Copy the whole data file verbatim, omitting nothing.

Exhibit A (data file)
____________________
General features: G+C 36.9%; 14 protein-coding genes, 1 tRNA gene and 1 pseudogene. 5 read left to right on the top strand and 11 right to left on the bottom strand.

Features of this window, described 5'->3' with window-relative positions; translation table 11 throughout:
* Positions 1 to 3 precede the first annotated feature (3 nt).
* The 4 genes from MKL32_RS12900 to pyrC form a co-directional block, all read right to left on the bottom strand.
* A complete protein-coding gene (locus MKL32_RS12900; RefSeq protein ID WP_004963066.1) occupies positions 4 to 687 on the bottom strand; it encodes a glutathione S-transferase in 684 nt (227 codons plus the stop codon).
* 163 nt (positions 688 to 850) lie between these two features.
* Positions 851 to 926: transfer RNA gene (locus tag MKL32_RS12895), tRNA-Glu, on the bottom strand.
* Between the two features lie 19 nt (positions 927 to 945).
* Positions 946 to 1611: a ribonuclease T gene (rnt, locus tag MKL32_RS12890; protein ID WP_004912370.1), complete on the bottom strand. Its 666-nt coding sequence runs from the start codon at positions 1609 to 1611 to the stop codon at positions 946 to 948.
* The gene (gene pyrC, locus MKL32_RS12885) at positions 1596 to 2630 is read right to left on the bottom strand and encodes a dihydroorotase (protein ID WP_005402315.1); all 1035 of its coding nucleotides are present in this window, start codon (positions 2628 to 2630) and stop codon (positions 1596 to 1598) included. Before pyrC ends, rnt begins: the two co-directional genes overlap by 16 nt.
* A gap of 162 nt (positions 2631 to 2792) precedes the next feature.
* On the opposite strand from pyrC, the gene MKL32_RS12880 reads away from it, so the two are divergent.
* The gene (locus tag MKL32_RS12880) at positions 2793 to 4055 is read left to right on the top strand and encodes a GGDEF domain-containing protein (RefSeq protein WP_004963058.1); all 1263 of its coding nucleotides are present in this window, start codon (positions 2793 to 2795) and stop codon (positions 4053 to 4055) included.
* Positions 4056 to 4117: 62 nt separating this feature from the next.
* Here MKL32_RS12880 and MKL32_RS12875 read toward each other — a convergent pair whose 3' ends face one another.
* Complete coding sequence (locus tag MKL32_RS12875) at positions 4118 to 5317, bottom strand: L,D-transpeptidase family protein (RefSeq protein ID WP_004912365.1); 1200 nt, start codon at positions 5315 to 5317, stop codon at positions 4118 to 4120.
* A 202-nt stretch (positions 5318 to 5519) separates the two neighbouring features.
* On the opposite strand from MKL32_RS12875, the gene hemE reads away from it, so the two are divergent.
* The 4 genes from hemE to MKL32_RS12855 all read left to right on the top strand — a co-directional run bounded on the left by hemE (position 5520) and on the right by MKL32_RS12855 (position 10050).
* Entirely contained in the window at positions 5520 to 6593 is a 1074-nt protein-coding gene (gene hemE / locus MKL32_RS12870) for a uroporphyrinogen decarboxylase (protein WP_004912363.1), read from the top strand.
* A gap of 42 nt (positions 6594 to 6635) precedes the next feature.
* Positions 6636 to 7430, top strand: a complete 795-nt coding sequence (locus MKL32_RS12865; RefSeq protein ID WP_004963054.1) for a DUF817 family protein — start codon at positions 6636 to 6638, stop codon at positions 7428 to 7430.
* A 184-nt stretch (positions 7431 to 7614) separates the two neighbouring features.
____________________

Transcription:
General features: G+C 36.9%; 14 protein-coding genes, 1 tRNA gene and 1 pseudogene. 5 read left to right on the top strand and 11 right to left on the bottom strand.

Features of this window, described 5'->3' with window-relative positions; translation table 11 throughout:
* Positions 1 to 3 precede the first annotated feature (3 nt).
* The 4 genes from MKL32_RS12900 to pyrC form a co-directional block, all read right to left on the bottom strand.
* A complete protein-coding gene (locus MKL32_RS12900; RefSeq protein ID WP_004963066.1) occupies positions 4 to 687 on the bottom strand; it encodes a glutathione S-transferase in 684 nt (227 codons plus the stop codon).
* 163 nt (positions 688 to 850) lie between these two features.
* Positions 851 to 926: transfer RNA gene (locus tag MKL32_RS12895), tRNA-Glu, on the bottom strand.
* Between the two features lie 19 nt (positions 927 to 945).
* Positions 946 to 1611: a ribonuclease T gene (rnt, locus tag MKL32_RS12890; protein ID WP_004912370.1), complete on the bottom strand. Its 666-nt coding sequence runs from the start codon at positions 1609 to 1611 to the stop codon at positions 946 to 948.
* The gene (gene pyrC, locus MKL32_RS12885) at positions 1596 to 2630 is read right to left on the bottom strand and encodes a dihydroorotase (protein ID WP_005402315.1); all 1035 of its coding nucleotides are present in this window, start codon (positions 2628 to 2630) and stop codon (positions 1596 to 1598) included. Before pyrC ends, rnt begins: the two co-directional genes overlap by 16 nt.
* A gap of 162 nt (positions 2631 to 2792) precedes the next feature.
* On the opposite strand from pyrC, the gene MKL32_RS12880 reads away from it, so the two are divergent.
* The gene (locus tag MKL32_RS12880) at positions 2793 to 4055 is read left to right on the top strand and encodes a GGDEF domain-containing protein (RefSeq protein WP_004963058.1); all 1263 of its coding nucleotides are present in this window, start codon (positions 2793 to 2795) and stop codon (positions 4053 to 4055) included.
* Positions 4056 to 4117: 62 nt separating this feature from the next.
* Here MKL32_RS12880 and MKL32_RS12875 read toward each other — a convergent pair whose 3' ends face one another.
* Complete coding sequence (locus tag MKL32_RS12875) at positions 4118 to 5317, bottom strand: L,D-transpeptidase family protein (RefSeq protein ID WP_004912365.1); 1200 nt, start codon at positions 5315 to 5317, stop codon at positions 4118 to 4120.
* A 202-nt stretch (positions 5318 to 5519) separates the two neighbouring features.
* On the opposite strand from MKL32_RS12875, the gene hemE reads away from it, so the two are divergent.
* The 4 genes from hemE to MKL32_RS12855 all read left to right on the top strand — a co-directional run bounded on the left by hemE (position 5520) and on the right by MKL32_RS12855 (position 10050).
* Entirely contained in the window at positions 5520 to 6593 is a 1074-nt protein-coding gene (gene hemE / locus MKL32_RS12870) for a uroporphyrinogen decarboxylase (protein WP_004912363.1), read from the top strand.
* A gap of 42 nt (positions 6594 to 6635) precedes the next feature.
* Positions 6636 to 7430, top strand: a complete 795-nt coding sequence (locus MKL32_RS12865; RefSeq protein ID WP_004963054.1) for a DUF817 family protein — start codon at positions 6636 to 6638, stop codon at positions 7428 to 7430.
* A 184-nt stretch (positions 7431 to 7614) separates the two neighbouring features.